As some of the earliest annuals to bloom, cheery, open-faced pansies bring smiles to many winter-weary gardeners. Like all members of the Violaceae family, low-growing pansies have five stamens and five petals--the longest of which often has a which has a nectar-filled spur, according to the Discover Life website’s Christy Hetzel. As pansies’ relatives, violets have smaller, but similar, flowers. A handful of other plants also have pansy-like blooms. Both pansies and violets perform best in cool weather.
Pioneer violet (Viloa glabella) is a common sight in the woods of Alaska and the Pacific Northwest. Standing from 4 to 8 inches high, it has thin stems rising from a clump of vivid green, heart-shaped leaves. Between March and July, pioneer violet brightens the woodland shade with brilliant yellow, purple-veined, pansy-like flowers. Like pansies, the fragrant, outward-facing blooms have nectar-filled, spurred lower petals. The plants love moist to wet locations in partial to full shade.
Another clumping perennial, birdfoot violet (Viola pedata) grows in open woodlands across most of the United States. Four to 10 inches high, it has long-stemmed, green leaves resembling birds’ feet. Its May to July flowers are pale blue-violet, with a deeper blue-violet veined lower petal. Orange stamens with yellow anthers, an eye-catching contrast, draw bees and butterflies to the blooms. Birdfoot violet likes well-drained, shady locations and dry, acidic--pH below 6.8--sandy soil, according to the Lady Bird Johnson Wildflower Center.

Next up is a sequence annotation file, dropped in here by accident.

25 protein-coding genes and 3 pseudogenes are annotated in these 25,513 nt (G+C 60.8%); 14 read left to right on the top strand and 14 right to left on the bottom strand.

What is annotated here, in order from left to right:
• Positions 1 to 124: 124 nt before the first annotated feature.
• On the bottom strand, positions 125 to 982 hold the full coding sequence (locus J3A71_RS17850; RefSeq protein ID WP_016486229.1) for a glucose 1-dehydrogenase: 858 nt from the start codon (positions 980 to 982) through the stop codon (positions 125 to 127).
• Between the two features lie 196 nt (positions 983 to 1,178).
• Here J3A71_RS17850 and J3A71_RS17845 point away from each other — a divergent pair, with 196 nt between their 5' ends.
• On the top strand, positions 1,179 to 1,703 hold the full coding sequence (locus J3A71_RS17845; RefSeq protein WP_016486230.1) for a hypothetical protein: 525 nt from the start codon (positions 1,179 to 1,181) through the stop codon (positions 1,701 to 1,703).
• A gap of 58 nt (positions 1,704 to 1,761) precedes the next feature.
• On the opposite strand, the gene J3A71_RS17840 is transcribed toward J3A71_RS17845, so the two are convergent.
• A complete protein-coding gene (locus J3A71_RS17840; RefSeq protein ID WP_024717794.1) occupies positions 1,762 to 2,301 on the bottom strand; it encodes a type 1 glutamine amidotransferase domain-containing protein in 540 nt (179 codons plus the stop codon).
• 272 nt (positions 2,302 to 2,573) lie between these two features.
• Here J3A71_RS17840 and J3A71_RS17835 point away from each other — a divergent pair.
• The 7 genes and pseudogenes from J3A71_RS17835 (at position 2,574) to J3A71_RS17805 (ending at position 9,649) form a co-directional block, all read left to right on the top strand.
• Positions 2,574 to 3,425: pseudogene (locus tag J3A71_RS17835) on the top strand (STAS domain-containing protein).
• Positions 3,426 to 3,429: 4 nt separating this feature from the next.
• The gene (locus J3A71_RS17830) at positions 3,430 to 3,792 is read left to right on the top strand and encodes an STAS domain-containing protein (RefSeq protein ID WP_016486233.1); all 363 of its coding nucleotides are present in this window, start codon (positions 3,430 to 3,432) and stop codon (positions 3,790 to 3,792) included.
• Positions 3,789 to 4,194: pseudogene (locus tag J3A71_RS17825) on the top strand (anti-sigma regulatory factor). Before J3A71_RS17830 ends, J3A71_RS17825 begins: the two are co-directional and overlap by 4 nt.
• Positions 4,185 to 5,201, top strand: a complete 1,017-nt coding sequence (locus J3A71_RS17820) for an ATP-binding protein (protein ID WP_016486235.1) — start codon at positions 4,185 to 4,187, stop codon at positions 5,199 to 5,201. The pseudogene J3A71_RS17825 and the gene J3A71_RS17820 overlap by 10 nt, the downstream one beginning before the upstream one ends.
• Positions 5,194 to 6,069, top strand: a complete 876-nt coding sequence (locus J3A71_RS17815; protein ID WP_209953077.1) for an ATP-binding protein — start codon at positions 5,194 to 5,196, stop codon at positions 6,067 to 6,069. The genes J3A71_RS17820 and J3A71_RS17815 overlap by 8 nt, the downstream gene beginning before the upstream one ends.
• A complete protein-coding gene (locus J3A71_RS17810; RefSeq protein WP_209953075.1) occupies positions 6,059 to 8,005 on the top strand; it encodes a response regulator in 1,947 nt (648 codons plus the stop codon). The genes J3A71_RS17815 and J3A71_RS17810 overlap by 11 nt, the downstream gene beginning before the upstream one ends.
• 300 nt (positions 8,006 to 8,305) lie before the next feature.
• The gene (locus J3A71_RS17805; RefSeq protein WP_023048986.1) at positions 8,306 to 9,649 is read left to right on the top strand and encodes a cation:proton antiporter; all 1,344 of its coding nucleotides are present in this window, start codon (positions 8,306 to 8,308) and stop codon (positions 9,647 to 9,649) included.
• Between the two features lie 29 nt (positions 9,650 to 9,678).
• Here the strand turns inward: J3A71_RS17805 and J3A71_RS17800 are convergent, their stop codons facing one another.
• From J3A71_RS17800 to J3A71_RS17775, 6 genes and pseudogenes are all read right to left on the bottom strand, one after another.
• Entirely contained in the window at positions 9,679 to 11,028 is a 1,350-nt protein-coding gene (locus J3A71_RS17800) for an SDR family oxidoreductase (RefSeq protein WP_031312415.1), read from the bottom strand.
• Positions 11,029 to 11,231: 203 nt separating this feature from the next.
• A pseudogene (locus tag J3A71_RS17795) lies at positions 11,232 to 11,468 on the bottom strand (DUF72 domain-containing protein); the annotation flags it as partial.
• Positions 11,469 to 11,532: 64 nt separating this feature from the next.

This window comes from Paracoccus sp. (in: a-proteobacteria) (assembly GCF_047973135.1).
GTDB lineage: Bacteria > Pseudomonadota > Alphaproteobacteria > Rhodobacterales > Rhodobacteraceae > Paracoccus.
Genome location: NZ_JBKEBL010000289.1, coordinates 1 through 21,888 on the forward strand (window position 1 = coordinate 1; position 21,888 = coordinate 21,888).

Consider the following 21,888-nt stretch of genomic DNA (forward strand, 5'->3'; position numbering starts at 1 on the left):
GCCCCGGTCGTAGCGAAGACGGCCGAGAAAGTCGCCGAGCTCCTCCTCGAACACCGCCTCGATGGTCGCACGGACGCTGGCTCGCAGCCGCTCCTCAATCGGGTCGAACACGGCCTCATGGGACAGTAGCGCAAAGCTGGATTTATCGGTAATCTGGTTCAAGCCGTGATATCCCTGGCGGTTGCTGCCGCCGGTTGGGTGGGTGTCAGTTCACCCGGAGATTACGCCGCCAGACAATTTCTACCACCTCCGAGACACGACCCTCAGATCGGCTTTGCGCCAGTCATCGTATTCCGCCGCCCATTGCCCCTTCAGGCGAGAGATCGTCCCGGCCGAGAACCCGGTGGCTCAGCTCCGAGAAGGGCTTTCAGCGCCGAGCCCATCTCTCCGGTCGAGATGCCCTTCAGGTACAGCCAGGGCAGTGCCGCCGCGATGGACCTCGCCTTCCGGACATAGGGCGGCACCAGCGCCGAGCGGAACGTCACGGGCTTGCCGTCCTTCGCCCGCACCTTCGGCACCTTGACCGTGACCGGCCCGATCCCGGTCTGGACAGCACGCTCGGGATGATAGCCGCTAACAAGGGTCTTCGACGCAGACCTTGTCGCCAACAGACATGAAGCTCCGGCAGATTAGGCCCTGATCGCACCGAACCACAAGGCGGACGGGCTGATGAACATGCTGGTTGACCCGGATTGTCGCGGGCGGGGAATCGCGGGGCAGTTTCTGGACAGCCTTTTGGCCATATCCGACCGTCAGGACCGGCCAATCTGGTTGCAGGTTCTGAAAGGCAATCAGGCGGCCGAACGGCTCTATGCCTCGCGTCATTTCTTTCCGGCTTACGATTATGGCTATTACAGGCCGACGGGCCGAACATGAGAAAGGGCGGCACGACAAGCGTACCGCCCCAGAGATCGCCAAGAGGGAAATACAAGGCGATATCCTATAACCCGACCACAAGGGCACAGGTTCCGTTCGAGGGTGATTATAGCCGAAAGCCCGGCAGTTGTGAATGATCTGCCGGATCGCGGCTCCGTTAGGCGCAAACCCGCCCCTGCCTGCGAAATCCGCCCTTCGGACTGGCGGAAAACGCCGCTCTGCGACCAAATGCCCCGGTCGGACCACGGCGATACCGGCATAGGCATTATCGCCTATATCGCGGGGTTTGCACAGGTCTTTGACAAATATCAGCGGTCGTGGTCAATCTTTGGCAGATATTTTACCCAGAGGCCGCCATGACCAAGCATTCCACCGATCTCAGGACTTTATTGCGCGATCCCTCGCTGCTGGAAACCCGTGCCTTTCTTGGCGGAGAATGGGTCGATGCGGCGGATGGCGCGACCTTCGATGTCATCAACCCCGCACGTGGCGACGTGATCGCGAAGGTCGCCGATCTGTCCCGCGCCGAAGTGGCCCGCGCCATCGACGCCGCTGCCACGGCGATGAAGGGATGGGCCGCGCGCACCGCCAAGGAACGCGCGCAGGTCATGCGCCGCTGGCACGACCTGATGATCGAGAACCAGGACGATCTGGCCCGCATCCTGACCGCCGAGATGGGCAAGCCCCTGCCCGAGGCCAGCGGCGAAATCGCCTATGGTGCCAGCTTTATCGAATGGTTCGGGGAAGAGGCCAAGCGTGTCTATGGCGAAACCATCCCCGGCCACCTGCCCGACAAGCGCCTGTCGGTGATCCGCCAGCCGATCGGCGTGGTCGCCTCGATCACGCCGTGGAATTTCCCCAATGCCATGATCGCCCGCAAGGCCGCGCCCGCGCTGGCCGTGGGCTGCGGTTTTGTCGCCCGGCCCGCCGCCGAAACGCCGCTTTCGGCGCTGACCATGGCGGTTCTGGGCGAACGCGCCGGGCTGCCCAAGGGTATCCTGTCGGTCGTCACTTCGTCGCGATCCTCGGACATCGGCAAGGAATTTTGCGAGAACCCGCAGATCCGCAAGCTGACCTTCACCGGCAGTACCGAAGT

Canadian White Violet
Canadian white violet (Viola canadensis), a relatively tall 16-inch violet, grows in damp woods from Canada south to Georgia and Arizona. Its yellow-centered, fragrant white flowers appear above dark green, heart-shaped foliage between May and July. Their lower petals have brownish-purple veins. This violet likes full shade and fertile, moist soil with a neutral pH, according to the Lady Bird Johnson Wildflower Center.
Pink Plains Penstemon
One plant with pansy-like blooms that doesn’t belonging to the Violet family is pink plains penstemon (Penstermon ambibuus). This mounding perennial native to plains and mesas from Kansas to the Great Basin stands from 12 inches to 3 feet tall. Its thin, erect stems rise from a woody base to produce pale pink, blooms from spring until fall. Their five-petaled, pansy faces sit atop purple-throated tubes, according to the Lady Bird Johnson Wildflower Center.
Plants flower most abundantly during May and sporadically--depending on rainfall amounts--after that. Thread-narrow foliage that conserves moisture makes this penstemon heat and drought-resistant. Wild plants grow in partly shady locations with dry, sandy soil. Note that ingesting this penstemon is toxic.
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